New Zealand has deployed more police officers to stem a fourth day of anti-vaccine demonstrations outside the Parliament in the capital, Wellington. Dozens have been arrested since the protests over COVID-19 vaccine mandates began.
Barricades are keeping demonstrators away from the New Zealand Parliament, known as the Beehive because of its architecture. For days, a swarm of protesters has gathered to oppose COVID-19 vaccination mandates on a range of occupations, including health workers and teachers.
There have been clashes with the police, despite pleas for calm from other demonstrators. A senior police commander said the occupation of the grounds outside the Parliament was “unprecedented.”
Academics have also been monitoring a growing number of threats made online and at the rally to New Zealand’s political leaders.
Chris Wilson is a senior lecturer in politics and international relations at the University of Auckland.
“I can’t remember a period in which politicians, [the] prime minister and other senior politicians have had threats of lynchings, of hangings, of executions, that they would be arrested," said Wilson. "One threat that I saw that they would be taken out and executed the next morning. I can’t remember a period where politicians have had that kind of intimidation and threats against them ever in my lifetime. You know, it must take a toll on politicians, and it certainly does seem to have become rife where more and more people seem to be feeling comfortable about saying such things which just a few years ago you almost never heard.”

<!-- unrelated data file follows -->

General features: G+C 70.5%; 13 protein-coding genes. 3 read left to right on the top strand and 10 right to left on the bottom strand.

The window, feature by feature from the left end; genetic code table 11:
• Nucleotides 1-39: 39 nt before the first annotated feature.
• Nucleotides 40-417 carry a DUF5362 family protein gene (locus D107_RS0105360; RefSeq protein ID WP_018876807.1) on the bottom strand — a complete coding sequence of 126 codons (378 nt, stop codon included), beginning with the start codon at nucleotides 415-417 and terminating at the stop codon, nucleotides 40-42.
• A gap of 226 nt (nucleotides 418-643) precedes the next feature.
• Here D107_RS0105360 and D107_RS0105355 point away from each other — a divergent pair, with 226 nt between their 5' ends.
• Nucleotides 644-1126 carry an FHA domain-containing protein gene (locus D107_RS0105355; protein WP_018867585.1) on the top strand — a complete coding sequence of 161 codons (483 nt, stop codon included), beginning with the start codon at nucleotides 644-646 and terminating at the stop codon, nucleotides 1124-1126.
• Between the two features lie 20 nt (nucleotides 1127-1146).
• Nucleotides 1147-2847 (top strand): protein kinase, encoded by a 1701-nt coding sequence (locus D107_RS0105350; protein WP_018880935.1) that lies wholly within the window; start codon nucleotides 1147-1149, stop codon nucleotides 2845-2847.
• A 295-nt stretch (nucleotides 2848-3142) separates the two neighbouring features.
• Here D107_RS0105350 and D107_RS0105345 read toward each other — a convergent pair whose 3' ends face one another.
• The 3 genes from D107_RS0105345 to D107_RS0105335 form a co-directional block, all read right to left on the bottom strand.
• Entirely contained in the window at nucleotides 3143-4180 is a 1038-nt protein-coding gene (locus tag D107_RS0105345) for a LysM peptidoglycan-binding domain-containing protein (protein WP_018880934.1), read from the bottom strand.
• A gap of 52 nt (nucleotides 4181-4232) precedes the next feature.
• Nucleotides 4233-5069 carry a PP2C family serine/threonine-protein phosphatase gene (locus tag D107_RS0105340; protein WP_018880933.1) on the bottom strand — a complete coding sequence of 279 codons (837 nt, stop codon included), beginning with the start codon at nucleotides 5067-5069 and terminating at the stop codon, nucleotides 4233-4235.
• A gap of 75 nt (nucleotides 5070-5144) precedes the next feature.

New Zealand, with 5 million people, has detected 18,000 coronavirus cases and had 53 deaths since the pandemic began. About 94% of eligible people are vaccinated.
Its international borders remain closed to most foreign travelers, although a staged reopening is scheduled to start this month.
The protesters in Wellington say vaccine mandates are an infringement on personal liberties.
They have used their cars and trucks to block streets near Parliament, set up tents, and said they have no plans to leave.
New Zealand Prime Minister Jacinda Ardern has urged them to “move on.”